return x;
}

void anIntegerTask_L1_I_Cache_Read(int iBegin, int iEnd)
{
  __int64 total = 0;
  for(int iIteration = iBegin; iIteration < iEnd; ++iIteration)
  {
    for(int i=0;i<IntegerLoad_L1_I_Cache_Read;++i)
      total += someIntegerFunction_L1_I_Cache_Read();
  }
  // assure compiler optimization does not remove above loop
  if(total == 0)
    std::cout << "bug" << std::endl;
}


And these functions are called by serial or parallel code:

t.begin();
aFloatingPointTask( 0, nIterations);
t.end();


or

t.begin();
anIntegerTask_L1_I_Cache_Read( 0, nIterations);
t.end();

t.begin();
qt::parallel_for(
  aFloatingPointTask, 0, nIterations);
t.end();


or

t.begin();
qt::parallel_for(
  anIntegerTask_L1_I_Cache_Read, 0, nIterations);
t.end();


or

t.begin();
qt::parallel_invoke(
  [&](){ qt::parallel_for(
    qt::OneEach_L1$,
    anIntegerTask_L1_I_Cache_Read, 0, nIterations); },
  [&](){ qt::parallel_for(
    qt::OneEach_L1$,
    aFloatingPointTask, 0, nIterations); });
t.end();


And other similar functions.

Where parallel_invoke is an n-way fork and join, in this case a 2-way, The two tasks each perform a parallel_for restricting the thread team to one HT sibling of each L1 cache.

Now on to some charts:



This first chart compares the parallel for using the floating point task alone with permutations of HT and Turbo. Please note that the scale in seconds is from 7 to 8 seconds as opposed to from 0 to 8 seconds. The reason for this is so you can see the difference in run times.

This chart shows that when Turbo is Off, the runtime performance is approximately the same with HT On (8 threads) as compared to HT Off (4 threads). This is to be expected because there are only 4 cores on this system with 4 execution resources through the AVX (and SSE and FPU) systems.

When Turbo is On, interestingly, this chart does illustrate that HT Off has an advantage. This difference amounts to 1% of the HT On time.

Although 1% is hardly worth disabling HT, note that for this example, this test code is not performing a high degree of cache or memory access during the floating point test. It is expected that there will be a variance in this 1% (+ or -) depending on your application. Some applications may show somewhat better performance improvement with HT Off, while other applications will not.

Assume now, you are willing to keep HT On and are willing to take a small performance hit for floating point. Is there anything you can do about this? (the “eat your cake too” part)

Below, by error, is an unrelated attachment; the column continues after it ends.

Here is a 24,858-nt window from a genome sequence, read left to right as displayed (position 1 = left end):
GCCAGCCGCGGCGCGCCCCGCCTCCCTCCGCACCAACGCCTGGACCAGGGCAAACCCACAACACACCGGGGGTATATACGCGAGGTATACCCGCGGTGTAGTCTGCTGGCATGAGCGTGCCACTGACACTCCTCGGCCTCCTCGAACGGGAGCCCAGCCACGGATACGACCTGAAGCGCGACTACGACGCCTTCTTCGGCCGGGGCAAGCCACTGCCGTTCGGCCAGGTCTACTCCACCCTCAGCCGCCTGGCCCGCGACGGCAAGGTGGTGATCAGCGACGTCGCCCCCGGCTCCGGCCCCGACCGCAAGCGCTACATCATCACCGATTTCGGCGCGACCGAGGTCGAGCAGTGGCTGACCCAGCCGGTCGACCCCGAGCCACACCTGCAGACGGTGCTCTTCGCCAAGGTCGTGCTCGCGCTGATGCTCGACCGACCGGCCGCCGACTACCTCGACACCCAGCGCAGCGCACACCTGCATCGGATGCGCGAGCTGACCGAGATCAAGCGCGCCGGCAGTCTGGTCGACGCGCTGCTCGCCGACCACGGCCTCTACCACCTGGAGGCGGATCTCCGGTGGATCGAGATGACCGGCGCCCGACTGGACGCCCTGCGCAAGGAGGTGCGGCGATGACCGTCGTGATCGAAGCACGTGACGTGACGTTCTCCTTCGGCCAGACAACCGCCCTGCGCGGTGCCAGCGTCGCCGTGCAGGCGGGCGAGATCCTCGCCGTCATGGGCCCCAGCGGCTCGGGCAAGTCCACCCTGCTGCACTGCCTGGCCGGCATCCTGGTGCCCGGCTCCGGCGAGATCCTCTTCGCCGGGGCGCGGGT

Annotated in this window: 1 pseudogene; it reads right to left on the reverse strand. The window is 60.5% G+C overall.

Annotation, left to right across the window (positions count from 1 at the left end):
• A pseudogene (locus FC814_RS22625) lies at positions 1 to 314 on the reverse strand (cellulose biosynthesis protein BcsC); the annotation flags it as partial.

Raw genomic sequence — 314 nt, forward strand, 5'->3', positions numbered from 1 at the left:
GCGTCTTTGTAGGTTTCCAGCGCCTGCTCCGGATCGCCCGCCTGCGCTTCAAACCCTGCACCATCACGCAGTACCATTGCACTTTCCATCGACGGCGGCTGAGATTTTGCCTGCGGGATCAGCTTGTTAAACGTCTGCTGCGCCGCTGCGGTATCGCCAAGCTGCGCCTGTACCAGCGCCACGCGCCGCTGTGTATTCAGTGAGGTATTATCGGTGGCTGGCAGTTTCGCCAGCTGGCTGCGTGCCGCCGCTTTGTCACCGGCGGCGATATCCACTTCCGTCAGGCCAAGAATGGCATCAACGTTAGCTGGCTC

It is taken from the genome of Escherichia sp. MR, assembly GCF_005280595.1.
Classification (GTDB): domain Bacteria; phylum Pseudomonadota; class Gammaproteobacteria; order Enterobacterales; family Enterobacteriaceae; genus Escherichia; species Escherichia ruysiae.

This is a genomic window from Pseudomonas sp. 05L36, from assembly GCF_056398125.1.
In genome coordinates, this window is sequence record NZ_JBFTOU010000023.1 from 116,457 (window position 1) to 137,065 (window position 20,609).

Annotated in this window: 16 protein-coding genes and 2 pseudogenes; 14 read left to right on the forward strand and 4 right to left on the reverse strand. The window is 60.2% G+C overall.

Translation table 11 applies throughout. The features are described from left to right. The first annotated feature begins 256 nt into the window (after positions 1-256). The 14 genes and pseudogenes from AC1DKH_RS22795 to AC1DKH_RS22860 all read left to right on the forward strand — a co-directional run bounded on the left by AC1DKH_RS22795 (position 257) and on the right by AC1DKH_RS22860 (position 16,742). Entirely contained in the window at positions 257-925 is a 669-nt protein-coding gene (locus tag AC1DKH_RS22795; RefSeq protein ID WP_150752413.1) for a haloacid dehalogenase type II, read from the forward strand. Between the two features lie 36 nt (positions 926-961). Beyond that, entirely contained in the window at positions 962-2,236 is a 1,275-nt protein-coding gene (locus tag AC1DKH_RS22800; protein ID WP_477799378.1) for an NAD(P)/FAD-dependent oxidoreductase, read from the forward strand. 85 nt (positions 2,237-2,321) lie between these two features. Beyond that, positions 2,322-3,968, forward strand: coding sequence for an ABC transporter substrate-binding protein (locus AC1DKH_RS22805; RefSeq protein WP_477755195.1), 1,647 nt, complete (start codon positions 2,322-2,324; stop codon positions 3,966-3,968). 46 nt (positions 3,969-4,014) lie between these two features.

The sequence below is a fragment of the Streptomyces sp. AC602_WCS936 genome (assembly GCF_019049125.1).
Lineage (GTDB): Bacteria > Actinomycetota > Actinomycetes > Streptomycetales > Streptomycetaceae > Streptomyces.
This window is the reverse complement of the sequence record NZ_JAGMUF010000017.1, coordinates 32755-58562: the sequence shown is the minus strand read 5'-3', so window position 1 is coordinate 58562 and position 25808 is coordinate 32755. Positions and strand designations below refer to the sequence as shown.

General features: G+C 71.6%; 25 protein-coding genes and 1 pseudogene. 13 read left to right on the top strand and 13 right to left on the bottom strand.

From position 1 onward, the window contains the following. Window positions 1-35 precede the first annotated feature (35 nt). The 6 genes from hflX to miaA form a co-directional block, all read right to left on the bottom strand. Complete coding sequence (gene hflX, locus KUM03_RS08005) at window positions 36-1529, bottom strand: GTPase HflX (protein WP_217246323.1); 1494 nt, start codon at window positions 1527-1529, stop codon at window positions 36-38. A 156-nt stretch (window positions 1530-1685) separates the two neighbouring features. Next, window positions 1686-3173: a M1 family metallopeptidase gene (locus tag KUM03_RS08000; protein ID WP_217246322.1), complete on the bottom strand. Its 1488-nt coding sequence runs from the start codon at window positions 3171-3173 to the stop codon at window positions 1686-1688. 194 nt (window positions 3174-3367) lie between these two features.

Let’s Enable HT and Turbo then look at scheduling the floating point task(s) to one HT siblings (4-way slice of parallel_for loop), while scheduling the integer task(s) to the other HT siblings. The floating point will use 4 cores while the integer task will use the same 4 cores. The code to do this is:

t.begin();
qt::parallel_invoke( // 2-way fork/join
  // first leg of fork
  [&](){ qt::parallel_for(
    qt::OneEach_L1$, // one thread per each L1 cache
    anIntegerTask_L1_I_Cache_Read, 0, nIterations); },
  // second fork
  [&](){ qt::parallel_for(
    qt::OneEach_L1$, // one thread per each L1 cache
                                     // (this is the other HT sibling)
    aFloatingPointTask, 0, nIterations); }); // join
t.end();


And the code that performs the typical parallel_for looks like:

t.begin();
qt::parallel_for(
          aFloatingPointTask, 0, nIterations);
qt::parallel_for(
          anIntegerTask_L1_I_Cache_Read, 0, nIterations);
t.end();


Let’s see what happens:



The L1 Instruction Cache Read experiences a 40.7% improvement in performance.
The L1 Data Cache Read experiences a 21.6% improvement in performance.
The L1 Data Cache Read/Write experiences a 33.9% improvement in performance.
The L1 Data Cache Write experiences a 20.3% improvement in performance.

These are all significantly better than the ~1% for floating point only when turning HT Off.

Yes, Virginia, you can have your cake and eat it too.

Your results will vary from this test bed application.

FYI, I am in the process of updating the software on the website. I have made some corrections to the code since last posting. If you have any issues, please report via the email address listed on the web site or address below. QuickThread works on Windows and Ubuntu Linux systems both 32-bit and 64-bit.

These tests were run on Windows 7 Professional x64 using Intel Parallel Studio 2011 XE Core i7 2600K.

Jim Dempsey
jim@quickthreadprogramming.com

Para obtener más información sobre las optimizaciones del compilador, consulte el aviso sobre la optimización.